When I see all the hoops we go through to employ the services of an endo I wonder how often it's necessary. I am admittedly new to this game, have few complications and have never seen an endo. But how much of our collective disease management is just keeping the health care industry afloat? What does an endo have in his arsenal that a good CDE (with the authority and accoutability mine does) does not? They aren't going to give us a transplant, they aren't going cure us, they are going to fiddle with meds.

 

If I don't have anything beyond diabetes (no thyroid problems, minimal neuropathy) I can't see the necessity of an endo. Besides - where I live, the nearest endo is 6 hours and 2 mountain passes away.

 

Like I said - I'm new at this - tell me where I'm wrong.

 

Regards,

 

Joe

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Exactly - work with your endo or whoever else is part of your care team. Just remember that they do generally know what they're talking about, and that you aren't automatically entitled to a pump just because you have diabetes.

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I am new to this forum, so I am shocked to read how many Type 1 people are using the pump. It seems great - image never to get high sugar levels again. Wow!!! Understandly, as someone who experiences a lot of low readings too, having a low reaction must be a concern.

My problem is my endro doctor doesn't want to prescribe me the pump. It would be great. Unfortunately, we keep fighting about it. Does anyone have this problem?

 

im sorry to here this...fight for your right... give him a bit of a argument about it

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I had the same problem, I was 28 at the time and my sugars were all over the place. I really hate Endos like this, my 1st one said he would not put me on the pump until my A1C was at 4 and my blood sugars were between 70-120 for a year. people like this need to seek a different job because I got a pump from a different doc 3 months later and my sugars are 100% better now.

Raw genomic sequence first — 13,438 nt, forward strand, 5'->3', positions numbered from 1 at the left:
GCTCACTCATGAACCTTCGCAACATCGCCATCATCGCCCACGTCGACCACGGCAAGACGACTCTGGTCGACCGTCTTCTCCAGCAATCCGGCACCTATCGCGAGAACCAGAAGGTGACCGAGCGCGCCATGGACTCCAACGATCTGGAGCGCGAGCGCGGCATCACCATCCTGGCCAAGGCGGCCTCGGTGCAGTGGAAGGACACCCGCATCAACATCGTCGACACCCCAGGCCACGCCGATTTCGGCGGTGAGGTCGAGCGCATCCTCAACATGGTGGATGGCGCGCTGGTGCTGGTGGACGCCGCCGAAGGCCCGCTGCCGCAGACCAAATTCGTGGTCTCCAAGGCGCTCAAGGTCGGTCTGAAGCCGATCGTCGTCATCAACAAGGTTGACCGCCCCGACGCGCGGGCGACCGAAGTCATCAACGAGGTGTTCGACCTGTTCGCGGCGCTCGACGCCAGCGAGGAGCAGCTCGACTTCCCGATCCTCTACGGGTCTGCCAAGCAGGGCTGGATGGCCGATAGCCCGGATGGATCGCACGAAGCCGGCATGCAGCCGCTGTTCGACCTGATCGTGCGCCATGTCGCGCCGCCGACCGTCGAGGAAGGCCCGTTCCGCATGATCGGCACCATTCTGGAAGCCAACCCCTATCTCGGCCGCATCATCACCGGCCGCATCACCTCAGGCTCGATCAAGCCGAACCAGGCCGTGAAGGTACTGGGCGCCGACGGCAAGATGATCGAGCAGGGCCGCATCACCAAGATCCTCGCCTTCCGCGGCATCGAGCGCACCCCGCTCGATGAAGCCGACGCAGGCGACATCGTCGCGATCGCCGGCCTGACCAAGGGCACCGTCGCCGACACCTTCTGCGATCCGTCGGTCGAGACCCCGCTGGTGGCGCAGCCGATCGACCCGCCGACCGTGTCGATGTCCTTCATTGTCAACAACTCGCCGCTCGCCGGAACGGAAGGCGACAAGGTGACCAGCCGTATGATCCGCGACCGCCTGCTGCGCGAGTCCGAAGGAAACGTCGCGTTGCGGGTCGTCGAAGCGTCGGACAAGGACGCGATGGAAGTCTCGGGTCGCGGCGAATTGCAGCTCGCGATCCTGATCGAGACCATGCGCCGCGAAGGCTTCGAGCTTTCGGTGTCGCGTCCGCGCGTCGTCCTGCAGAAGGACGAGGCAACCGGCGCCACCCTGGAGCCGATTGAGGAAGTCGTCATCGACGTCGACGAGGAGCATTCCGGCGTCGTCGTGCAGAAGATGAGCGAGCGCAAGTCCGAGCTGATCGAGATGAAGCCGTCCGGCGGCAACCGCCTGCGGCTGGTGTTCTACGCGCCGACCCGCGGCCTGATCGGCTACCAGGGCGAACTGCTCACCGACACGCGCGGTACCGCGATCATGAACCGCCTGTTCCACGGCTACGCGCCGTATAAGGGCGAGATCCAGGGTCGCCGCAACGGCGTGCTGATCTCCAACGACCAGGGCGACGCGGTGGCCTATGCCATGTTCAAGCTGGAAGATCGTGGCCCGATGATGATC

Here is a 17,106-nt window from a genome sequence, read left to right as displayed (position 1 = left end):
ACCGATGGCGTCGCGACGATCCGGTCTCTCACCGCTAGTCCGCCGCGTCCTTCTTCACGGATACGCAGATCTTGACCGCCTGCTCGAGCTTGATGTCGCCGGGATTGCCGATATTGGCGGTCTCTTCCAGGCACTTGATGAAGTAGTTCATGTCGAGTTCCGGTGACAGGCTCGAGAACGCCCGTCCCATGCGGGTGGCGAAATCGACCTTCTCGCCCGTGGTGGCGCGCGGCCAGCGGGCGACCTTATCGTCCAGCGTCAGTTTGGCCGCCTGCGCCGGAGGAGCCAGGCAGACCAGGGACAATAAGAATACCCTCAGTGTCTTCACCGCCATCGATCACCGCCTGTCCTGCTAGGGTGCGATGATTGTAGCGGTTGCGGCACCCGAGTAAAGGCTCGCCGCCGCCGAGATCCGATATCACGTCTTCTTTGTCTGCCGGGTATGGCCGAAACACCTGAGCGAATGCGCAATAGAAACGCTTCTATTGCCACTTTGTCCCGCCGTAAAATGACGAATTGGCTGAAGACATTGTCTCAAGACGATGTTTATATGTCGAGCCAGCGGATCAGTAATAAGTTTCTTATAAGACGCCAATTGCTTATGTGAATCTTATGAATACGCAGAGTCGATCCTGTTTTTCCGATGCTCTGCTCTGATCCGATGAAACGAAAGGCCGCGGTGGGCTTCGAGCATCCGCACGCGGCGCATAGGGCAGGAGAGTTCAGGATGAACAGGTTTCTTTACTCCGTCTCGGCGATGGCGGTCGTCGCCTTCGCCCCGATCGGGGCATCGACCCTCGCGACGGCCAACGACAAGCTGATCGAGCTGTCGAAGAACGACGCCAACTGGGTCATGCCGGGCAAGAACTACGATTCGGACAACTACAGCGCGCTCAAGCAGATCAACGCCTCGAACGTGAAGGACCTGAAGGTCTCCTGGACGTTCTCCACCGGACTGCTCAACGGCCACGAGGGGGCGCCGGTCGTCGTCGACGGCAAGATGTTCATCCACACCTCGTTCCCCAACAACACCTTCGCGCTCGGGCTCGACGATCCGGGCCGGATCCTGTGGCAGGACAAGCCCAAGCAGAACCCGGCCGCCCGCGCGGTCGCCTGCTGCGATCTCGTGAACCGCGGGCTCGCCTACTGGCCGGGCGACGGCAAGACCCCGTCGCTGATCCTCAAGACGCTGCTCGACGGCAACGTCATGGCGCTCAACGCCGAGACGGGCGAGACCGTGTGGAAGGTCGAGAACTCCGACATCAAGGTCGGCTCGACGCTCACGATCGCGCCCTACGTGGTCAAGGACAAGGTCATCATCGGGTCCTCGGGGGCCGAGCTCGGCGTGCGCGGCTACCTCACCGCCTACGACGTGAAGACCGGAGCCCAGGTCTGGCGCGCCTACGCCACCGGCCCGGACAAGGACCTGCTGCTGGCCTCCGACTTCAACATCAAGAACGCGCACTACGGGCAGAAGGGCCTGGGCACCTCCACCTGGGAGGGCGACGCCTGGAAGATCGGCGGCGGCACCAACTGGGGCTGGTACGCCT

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I had the same problem, I was 28 at the time and my sugars were all over the place. I really hate Endos like this, my 1st one said he would not put me on the pump until my A1C was at 4 and my blood sugars were between 70-120 for a year. people like this need to seek a different job because I got a pump from a different doc 3 months later and my sugars are 100% better now.

 

 

My endo would be mad at me if my a1c was 4, and 70-120 all the time is literally impossible. My doctor doesn't even want me there all the time- he prefers 140s after eating.

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I had the same problem, I was 28 at the time and my sugars were all over the place. I really hate Endos like this, my 1st one said he would not put me on the pump until my A1C was at 4 and my blood sugars were between 70-120 for a year. people like this need to seek a different job because I got a pump from a different doc 3 months later and my sugars are 100% better now.

 

My insurance company won't even pay for one if my A1C is under 6.0%. The only way they will pay for one if it's been 4 years and it's a replacement pump. But if I went 10 years down the road, switched to MDI for 4 years, and had a 5.5% A1C on MDI, I'd never be able to go back on a pump.